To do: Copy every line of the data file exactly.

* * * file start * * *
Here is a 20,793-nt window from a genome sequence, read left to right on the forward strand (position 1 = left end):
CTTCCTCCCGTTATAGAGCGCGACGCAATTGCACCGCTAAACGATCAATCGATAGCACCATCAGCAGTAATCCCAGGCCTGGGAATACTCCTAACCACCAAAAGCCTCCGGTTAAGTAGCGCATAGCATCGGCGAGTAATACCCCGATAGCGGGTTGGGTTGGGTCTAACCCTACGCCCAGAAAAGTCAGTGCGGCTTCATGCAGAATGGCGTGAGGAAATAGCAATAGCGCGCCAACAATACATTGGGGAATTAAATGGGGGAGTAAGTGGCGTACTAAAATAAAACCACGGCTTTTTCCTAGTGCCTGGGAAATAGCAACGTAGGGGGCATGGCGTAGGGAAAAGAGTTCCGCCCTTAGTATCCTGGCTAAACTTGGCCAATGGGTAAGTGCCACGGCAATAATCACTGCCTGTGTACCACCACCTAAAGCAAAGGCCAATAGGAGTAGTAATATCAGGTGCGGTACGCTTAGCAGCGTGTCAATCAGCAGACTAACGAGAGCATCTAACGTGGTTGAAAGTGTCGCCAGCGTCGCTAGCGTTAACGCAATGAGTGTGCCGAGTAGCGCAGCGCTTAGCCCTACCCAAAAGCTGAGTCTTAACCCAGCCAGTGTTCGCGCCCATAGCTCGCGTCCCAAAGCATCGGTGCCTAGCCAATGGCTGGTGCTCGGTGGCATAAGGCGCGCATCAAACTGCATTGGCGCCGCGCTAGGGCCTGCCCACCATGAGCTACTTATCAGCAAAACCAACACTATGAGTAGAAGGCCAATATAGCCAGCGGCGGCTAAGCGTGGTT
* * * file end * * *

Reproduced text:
Here is a 20,793-nt window from a genome sequence, read left to right on the forward strand (position 1 = left end):
CTTCCTCCCGTTATAGAGCGCGACGCAATTGCACCGCTAAACGATCAATCGATAGCACCATCAGCAGTAATCCCAGGCCTGGGAATACTCCTAACCACCAAAAGCCTCCGGTTAAGTAGCGCATAGCATCGGCGAGTAATACCCCGATAGCGGGTTGGGTTGGGTCTAACCCTACGCCCAGAAAAGTCAGTGCGGCTTCATGCAGAATGGCGTGAGGAAATAGCAATAGCGCGCCAACAATACATTGGGGAATTAAATGGGGGAGTAAGTGGCGTACTAAAATAAAACCACGGCTTTTTCCTAGTGCCTGGGAAATAGCAACGTAGGGGGCATGGCGTAGGGAAAAGAGTTCCGCCCTTAGTATCCTGGCTAAACTTGGCCAATGGGTAAGTGCCACGGCAATAATCACTGCCTGTGTACCACCACCTAAAGCAAAGGCCAATAGGAGTAGTAATATCAGGTGCGGTACGCTTAGCAGCGTGTCAATCAGCAGACTAACGAGAGCATCTAACGTGGTTGAAAGTGTCGCCAGCGTCGCTAGCGTTAACGCAATGAGTGTGCCGAGTAGCGCAGCGCTTAGCCCTACCCAAAAGCTGAGTCTTAACCCAGCCAGTGTTCGCGCCCATAGCTCGCGTCCCAAAGCATCGGTGCCTAGCCAATGGCTGGTGCTCGGTGGCATAAGGCGCGCATCAAACTGCATTGGCGCCGCGCTAGGGCCTGCCCACCATGAGCTACTTATCAGCAAAACCAACACTATGAGTAGAAGGCCAATATAGCCAGCGGCGGCTAAGCGTGGTT